Dr. Peña received her B.S. in Biology in 1989 and her M.S. and Ph.D. degrees in Plant Biology in 1994 and 1996, respectively, from the University of Santiago de Compostela (Spain). She joined the group of Dr. Carpita at the University of Purdue (West Lafayette, IN) and worked as a Postdoctoral Fellow in fruit ripening and plant growth from 1998 to 2002. She joined the group of Dr. York at the CCRC in 2003 and is now an Assistant Research Scientist. Dr. Peña has 27 full publications, 1 book charter and 1 patent.
Dr. Peña’s research focuses on plant cell wall polysaccharide synthesis, structure and function. This research involves the application of advance mass spectrometry and NMR spectroscopy techniques for the determination of polysaccharide structure, functional characterization of carbohydrate-active enzymes and protein-carbohydrate interactions. Main current research projects are:
- Synthesis of plant cell wall hemicelluloses, in particular xylan and xyloglucan, which, after cellulose, are the most abundant polysaccharides produced by vascular plants. Our recent work established the specific biochemical roles of three enzymes responsible for methylation, acetylation and backbone elongation of xylan, which is the third most abundant glycopolymer on earth and one of the major components of plant cell walls. The Identification of these and other enzymes involved in hemicelluloses synthesis is a critical step toward targeted modification of plant cell walls by genetic manipulation of their biosynthesis. The ultimate goal of this work is to generate modified polysaccharides and plant cell walls with improved properties that can be used as renewable sources of biofuels and bio-inspired materials.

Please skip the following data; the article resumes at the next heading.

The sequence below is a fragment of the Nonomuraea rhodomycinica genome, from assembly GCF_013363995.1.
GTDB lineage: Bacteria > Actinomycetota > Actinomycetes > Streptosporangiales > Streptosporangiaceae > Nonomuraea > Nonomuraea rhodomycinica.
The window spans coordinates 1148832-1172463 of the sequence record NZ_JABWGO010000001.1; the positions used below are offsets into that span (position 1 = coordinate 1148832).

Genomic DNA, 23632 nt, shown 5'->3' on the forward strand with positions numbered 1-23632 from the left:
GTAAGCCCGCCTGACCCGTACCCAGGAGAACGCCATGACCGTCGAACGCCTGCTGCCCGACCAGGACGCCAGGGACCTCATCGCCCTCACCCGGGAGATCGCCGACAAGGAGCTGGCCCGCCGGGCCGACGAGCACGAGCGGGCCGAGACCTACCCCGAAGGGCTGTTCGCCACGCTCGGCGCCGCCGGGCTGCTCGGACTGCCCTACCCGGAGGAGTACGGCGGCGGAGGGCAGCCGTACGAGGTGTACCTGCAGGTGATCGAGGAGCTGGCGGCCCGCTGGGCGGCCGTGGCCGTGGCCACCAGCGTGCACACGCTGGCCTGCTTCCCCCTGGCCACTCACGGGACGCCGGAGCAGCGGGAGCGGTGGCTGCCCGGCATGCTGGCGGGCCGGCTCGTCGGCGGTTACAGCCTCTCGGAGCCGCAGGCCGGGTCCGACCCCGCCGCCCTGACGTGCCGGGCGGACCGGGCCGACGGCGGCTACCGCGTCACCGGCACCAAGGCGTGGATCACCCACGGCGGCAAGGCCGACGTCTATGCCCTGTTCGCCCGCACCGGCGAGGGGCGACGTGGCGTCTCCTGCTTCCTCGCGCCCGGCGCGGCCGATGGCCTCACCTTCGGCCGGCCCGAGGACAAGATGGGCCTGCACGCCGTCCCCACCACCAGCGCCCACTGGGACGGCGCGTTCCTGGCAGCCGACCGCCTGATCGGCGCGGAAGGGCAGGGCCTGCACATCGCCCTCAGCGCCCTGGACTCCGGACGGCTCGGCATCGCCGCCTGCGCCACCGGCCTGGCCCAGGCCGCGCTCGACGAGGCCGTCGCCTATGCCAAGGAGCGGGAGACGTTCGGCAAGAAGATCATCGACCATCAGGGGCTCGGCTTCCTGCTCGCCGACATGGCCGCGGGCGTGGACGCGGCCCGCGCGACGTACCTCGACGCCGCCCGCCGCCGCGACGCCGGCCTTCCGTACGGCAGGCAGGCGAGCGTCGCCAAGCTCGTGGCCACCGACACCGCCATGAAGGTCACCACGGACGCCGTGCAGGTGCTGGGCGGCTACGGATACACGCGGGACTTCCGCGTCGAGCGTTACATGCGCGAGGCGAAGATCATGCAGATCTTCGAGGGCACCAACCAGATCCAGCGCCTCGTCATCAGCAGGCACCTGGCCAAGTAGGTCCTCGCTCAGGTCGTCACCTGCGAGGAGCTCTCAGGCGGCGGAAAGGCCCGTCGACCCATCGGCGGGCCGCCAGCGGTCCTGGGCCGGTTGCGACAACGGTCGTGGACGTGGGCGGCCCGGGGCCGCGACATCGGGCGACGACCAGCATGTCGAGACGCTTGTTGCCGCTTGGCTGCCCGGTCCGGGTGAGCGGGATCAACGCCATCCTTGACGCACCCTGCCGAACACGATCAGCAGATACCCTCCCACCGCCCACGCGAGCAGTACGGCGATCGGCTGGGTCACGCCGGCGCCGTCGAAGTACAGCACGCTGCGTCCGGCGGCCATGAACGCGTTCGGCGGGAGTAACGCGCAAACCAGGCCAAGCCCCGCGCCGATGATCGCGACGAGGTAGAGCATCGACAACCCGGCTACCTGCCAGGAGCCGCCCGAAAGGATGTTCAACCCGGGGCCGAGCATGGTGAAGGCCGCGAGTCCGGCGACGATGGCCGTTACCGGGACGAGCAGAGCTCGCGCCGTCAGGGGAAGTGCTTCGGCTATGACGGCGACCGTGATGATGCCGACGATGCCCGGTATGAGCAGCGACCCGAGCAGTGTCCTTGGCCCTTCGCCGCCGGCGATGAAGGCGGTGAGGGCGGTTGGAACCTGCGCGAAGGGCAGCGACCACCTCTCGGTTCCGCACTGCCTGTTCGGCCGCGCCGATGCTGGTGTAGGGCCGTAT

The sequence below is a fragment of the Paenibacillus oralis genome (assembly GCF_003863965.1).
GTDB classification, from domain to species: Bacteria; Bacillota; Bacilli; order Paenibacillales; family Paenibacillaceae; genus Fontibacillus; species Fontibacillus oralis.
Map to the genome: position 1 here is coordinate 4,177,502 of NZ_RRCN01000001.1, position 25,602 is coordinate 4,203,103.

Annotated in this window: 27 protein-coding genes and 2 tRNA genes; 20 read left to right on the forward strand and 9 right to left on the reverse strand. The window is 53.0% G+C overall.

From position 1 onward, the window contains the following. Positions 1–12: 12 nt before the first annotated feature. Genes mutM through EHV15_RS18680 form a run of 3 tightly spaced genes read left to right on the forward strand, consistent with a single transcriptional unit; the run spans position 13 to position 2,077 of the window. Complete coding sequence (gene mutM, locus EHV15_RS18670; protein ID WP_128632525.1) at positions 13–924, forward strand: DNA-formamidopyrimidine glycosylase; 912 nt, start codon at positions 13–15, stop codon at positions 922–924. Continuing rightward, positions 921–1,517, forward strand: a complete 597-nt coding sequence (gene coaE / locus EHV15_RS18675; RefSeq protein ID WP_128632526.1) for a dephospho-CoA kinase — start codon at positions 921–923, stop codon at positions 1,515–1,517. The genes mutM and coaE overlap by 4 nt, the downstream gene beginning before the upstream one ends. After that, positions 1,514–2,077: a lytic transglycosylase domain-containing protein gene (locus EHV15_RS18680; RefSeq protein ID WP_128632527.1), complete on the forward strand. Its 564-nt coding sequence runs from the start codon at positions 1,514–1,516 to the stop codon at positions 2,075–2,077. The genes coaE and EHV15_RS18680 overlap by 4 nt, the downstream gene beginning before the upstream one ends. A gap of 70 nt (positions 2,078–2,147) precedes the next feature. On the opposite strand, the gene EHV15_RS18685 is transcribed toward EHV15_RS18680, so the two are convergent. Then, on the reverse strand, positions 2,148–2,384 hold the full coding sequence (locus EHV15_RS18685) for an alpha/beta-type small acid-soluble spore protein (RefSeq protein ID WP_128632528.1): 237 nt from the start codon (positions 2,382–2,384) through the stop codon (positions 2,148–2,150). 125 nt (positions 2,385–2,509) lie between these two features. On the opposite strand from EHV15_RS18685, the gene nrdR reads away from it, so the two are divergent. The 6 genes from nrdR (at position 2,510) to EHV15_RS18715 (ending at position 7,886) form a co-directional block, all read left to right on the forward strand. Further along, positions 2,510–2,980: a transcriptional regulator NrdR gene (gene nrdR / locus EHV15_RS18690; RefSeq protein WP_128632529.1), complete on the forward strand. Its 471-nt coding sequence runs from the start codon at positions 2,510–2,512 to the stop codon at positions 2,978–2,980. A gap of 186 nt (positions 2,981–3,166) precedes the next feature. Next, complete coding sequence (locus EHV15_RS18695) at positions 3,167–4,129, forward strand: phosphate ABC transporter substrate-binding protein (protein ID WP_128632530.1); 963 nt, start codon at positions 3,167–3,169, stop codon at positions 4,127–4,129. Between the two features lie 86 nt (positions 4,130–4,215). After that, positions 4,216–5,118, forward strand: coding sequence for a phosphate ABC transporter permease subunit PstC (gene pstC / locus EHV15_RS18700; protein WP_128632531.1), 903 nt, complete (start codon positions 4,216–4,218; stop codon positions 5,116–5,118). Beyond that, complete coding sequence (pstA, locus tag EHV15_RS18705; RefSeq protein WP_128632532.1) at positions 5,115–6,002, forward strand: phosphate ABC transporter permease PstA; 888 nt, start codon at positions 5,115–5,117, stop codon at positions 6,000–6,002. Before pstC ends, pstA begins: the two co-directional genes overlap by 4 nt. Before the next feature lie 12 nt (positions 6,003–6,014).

- Understanding specific relationships between the structures of plant cell wall polysaccharides and their functions in plant growth and development. The structures of non-cellulosic wall polysaccharides vary depending plant species, tissue and developmental stage. Our work has resulted in significant contributions to understanding the biological implications of structural diversity of cell wall polysaccharides in land plants. This includes characterization of more than ten novel xyloglucan and xylan side-chain structures. Although the contributions of these structures to the biological functions of the cell walls into which they are deposited are still poorly understood, our research is making progress in this context. For example, we recently discovered a unique acidic xyloglucan sidechain in root hairs that appears to be required for normal tip growth, which is characteristic of this type of cells. Our current focus is the discovery of additional structure/function relationships in order to better understand plant growth, development, adaptation to different habitats, and evolution.